Yellow Skies and Red Suns

Monday 16th October:

What a day today has been! And while words like “apocalyptic” were bandied about on Twitter, the epic skies made me think not only only of texts like this manuscript of Beatus of Liébana’s commentary on the Apocalypse , with its rich and terrifying visions of the end of all things, but of the icon gold of Jackie Morris’ art work in The Lost Words.  The icon is important here,  the translation of the Divine into the here and now.  I remembered the colours in the Corfu Icon Museum and the gold in the Palatine Chapel in Palermo and Monreale Cathedral in Sicily. It is as if I am back with de Hamel and the Remarkable Manuscripts again: so much beauty.  Back to myth and might-have-been.

I have said I won’t review The Lost Words, although I have commented on it, notably in response to Rob McFarlane’s wonderful essay and on the original movement around excising words from the dictionary.  My avoiding a “proper” review is partly because Dara McAnulty’s blog reviews it so much better than I could. I will however comment on this one other aspect of the work: how nature writing and art have an astonishing double edge to them, revealing the instant beauty of the thing or event, and at the same time revealing the “mystery…instressed, stressed,” that is at the heart of the icon, maybe at the heart of this book of spells and the pictures than conjure not only this kingfisher, those otters, but also an almost Platonic ideal. Nature -dare I personify it? – herself.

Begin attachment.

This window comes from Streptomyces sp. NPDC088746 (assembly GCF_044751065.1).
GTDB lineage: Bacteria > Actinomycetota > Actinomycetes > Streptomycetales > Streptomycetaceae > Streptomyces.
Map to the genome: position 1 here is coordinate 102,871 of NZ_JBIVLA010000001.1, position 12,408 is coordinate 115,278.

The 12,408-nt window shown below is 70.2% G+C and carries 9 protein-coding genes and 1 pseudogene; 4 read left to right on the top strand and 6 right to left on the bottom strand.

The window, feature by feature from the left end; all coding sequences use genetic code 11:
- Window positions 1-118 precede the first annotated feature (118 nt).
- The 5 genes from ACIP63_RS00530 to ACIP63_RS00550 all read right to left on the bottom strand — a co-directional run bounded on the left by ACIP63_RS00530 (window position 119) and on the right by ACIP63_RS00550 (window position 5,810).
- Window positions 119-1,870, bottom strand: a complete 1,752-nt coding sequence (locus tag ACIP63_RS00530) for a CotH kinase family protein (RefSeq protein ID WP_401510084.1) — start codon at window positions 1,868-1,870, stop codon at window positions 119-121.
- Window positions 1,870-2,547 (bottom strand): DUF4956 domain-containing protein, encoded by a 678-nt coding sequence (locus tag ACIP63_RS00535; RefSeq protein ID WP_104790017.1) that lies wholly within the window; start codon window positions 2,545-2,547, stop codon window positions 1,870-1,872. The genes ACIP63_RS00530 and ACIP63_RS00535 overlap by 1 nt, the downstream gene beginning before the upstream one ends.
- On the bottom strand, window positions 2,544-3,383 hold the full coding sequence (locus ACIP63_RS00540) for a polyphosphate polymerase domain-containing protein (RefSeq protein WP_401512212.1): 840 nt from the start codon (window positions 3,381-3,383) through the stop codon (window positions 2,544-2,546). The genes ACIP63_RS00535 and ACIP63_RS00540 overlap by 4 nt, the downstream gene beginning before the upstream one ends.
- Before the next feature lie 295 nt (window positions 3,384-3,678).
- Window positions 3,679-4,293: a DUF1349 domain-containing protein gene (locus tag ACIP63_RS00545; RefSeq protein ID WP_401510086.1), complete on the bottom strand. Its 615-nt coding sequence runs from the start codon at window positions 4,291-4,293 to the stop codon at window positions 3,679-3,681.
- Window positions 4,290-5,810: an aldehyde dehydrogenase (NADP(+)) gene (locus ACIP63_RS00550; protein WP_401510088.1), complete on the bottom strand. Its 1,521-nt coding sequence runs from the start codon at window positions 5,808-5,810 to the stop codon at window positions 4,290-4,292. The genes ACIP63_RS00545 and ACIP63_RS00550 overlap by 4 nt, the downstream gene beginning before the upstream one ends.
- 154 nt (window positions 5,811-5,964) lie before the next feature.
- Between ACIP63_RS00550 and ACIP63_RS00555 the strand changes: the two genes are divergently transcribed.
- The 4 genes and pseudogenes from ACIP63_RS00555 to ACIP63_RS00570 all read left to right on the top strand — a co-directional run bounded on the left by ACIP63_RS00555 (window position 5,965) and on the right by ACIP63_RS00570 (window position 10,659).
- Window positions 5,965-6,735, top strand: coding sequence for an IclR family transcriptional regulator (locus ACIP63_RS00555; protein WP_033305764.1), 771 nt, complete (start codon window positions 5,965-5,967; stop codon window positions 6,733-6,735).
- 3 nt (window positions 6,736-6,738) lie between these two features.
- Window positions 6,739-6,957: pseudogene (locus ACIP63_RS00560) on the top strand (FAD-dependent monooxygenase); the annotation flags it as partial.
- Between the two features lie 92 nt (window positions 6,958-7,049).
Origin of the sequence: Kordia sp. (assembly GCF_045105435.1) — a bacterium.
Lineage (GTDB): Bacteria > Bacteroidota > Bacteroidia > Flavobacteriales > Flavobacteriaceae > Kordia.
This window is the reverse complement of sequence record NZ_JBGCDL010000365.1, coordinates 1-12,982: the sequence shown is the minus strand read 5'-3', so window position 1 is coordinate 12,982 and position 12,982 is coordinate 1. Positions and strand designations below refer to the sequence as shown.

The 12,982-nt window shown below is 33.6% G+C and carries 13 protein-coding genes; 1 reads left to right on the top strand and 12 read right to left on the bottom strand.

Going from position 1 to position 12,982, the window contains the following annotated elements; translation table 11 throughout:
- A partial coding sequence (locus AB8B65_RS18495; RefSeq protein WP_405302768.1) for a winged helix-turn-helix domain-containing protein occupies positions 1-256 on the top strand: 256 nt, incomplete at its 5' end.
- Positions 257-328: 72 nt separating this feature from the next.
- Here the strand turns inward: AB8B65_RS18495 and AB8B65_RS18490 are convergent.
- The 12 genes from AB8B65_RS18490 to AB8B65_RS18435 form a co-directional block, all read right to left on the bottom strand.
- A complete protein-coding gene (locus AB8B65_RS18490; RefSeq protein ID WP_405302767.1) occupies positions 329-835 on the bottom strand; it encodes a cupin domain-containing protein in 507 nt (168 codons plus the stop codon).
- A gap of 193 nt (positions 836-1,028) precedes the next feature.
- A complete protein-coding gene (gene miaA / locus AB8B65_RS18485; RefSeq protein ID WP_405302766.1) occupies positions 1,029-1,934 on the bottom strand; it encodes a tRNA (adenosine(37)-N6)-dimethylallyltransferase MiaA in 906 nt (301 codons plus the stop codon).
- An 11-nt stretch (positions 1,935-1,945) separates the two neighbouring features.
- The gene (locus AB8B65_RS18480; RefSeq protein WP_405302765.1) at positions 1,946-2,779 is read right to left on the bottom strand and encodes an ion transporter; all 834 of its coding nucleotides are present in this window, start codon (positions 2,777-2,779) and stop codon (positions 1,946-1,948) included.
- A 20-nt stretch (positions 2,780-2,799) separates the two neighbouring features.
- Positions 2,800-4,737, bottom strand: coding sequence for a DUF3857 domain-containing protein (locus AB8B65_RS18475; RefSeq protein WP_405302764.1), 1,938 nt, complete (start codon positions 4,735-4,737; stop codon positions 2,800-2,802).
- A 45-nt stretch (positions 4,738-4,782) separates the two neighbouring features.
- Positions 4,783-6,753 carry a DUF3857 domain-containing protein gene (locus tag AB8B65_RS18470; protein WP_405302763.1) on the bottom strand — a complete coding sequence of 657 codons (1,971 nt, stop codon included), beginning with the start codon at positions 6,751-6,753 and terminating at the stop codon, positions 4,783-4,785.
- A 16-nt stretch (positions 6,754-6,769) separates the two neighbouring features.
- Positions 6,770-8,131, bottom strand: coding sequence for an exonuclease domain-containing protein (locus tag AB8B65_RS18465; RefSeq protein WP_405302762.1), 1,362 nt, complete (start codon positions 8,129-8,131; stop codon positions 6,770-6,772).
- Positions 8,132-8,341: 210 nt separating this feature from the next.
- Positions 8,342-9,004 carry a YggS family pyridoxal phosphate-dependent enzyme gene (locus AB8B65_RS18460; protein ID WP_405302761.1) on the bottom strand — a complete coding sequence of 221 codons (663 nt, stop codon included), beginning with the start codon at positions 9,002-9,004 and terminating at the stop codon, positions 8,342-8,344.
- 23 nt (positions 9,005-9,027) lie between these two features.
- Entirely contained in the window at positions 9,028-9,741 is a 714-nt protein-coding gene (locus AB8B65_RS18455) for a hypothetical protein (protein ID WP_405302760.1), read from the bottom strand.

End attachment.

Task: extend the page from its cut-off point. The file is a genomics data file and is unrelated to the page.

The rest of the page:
And maybe this is the revelation, an apocalypse: the eternity in the gold behind Jackie Morris’ kingfisher, the “quick now here now always” of Rob McFarlane’s Wren.

 

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